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Wednesday, 7 July 2021

Futures are coming to Egypt, so let’s brush up on them…

Enterprise explains: What are futures? 2021 could be a significant year for the development of Egypt’s capital markets, with derivatives trading set to launch before the year is out. The Financial Regulatory Authority is keen to get Egypt’s futures exchange up and running before 2022, which would mark the first time that investors are able to buy and sell derivatives contracts on the EGX, according to its deputy chairman Eslam Azzam. So let’s dive deeper into what futures are.

Put simply: Futures are derivative contracts where a buyer and a seller exchange an asset at a future date at a price they both agree upon in advance.

How do they work in practice? Picture this scenario: An auto manufacturer needs to purchase aluminum to produce cars. The market price has been stable for a few years, but recent price rises and increasing talk of a commodities supercycle has the company worried that it could soon be paying three times as much per ton of the metal.

Hedging risk: One option for the company to mitigate the price risk is to enter into a futures contract with its supplier. Instead of paying market value (AKA, the spot price), the manufacturer will sit down with its supplier and negotiate a different price for the metal — let’s say, USD 2k per tonne — in three months’ time. If, after three months have elapsed, the market price of aluminum has risen to, say, USD 2.5k, the manufacturer has successfully hedged against price risk, saving itself USD 500 per tonne.

And on the other side of the trade…: In this scenario, the producer loses out in the transaction, and must sell at the futures price, which, in this case, is USD 500 below market.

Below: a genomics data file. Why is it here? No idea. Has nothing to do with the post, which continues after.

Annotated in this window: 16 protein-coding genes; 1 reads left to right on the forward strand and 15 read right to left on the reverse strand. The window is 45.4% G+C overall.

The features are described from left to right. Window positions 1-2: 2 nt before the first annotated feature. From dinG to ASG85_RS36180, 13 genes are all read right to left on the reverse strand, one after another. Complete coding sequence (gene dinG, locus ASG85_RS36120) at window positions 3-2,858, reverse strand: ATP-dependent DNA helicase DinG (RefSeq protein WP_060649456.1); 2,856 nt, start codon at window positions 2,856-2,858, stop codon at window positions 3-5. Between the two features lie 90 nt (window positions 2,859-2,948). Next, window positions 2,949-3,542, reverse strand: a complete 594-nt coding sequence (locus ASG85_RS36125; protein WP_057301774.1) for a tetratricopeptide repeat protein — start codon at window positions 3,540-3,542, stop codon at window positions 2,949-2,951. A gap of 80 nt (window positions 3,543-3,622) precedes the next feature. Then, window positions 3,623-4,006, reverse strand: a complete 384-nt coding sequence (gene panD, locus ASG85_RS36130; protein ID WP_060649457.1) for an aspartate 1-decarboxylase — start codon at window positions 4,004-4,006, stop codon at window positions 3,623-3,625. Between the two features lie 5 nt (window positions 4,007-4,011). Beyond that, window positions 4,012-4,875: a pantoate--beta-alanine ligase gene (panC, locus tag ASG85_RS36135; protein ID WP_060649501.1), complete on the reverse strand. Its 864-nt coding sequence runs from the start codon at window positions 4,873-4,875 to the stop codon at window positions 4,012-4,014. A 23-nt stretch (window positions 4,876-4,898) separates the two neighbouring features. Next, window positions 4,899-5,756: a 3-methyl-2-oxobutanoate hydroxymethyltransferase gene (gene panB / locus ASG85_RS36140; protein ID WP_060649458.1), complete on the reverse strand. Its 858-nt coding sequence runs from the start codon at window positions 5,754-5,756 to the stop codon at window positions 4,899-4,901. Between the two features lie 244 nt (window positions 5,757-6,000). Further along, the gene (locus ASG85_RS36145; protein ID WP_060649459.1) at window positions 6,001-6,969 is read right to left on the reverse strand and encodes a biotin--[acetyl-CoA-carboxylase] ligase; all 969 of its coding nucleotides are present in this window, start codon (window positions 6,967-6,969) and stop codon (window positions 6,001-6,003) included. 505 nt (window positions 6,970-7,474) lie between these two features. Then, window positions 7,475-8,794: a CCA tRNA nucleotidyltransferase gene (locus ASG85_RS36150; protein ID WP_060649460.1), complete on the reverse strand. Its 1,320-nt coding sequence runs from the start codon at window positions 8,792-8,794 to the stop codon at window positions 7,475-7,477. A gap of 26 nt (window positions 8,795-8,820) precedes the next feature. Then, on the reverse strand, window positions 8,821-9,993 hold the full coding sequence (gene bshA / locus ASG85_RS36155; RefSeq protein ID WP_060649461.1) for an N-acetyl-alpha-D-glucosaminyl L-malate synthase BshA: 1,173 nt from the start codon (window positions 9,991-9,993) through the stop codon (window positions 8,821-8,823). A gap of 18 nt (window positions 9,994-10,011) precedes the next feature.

But this works both ways: Should the market price move in the opposite direction, the manufacturer becomes the loser. In the event that the price falls to USD 1.5k per tonne after the three months, the company will still have to pay the agreed USD 2k — USD 500 above the market price.

Futures are useful for producers, too: Imagine the reverse scenario taking place. Prices are dipping and there is growing talk of a bear market. Fearful of a fall in prices, the aluminum supplier could choose to hedge the risk by agreeing with its clients to sell at a specific price in the future.

Futures are commonly used for commodities: Energy commodities such as oil, natural gas; foods such as corn, wheat and soy; and metals like gold, silver and aluminum.

But they go far beyond that: Investors use “forward rate contracts” to both speculate on and hedge against fluctuations in interest rates. “Currency forwards” do the same for exchange rates. Stock forwards allow traders to speculate on future share prices, and bond forwards do the same for fixed income.

Futures are more often used by investors for speculation, who buy and sell contracts based on the direction that they think the underlying asset’s price will move. Index futures — which will be the first type of contracts open to investors in Egypt — allow traders to speculate on the fluctuations of a share index such as the EGX.

For a clearer idea on speculation, think oil markets. Oil contracts are frequently bought and sold on exchanges by speculators. They allow traders to benefit (or lose) from fluctuations in the price of the key commodity, all without having to, you know, own any physical oil.

Further reading:

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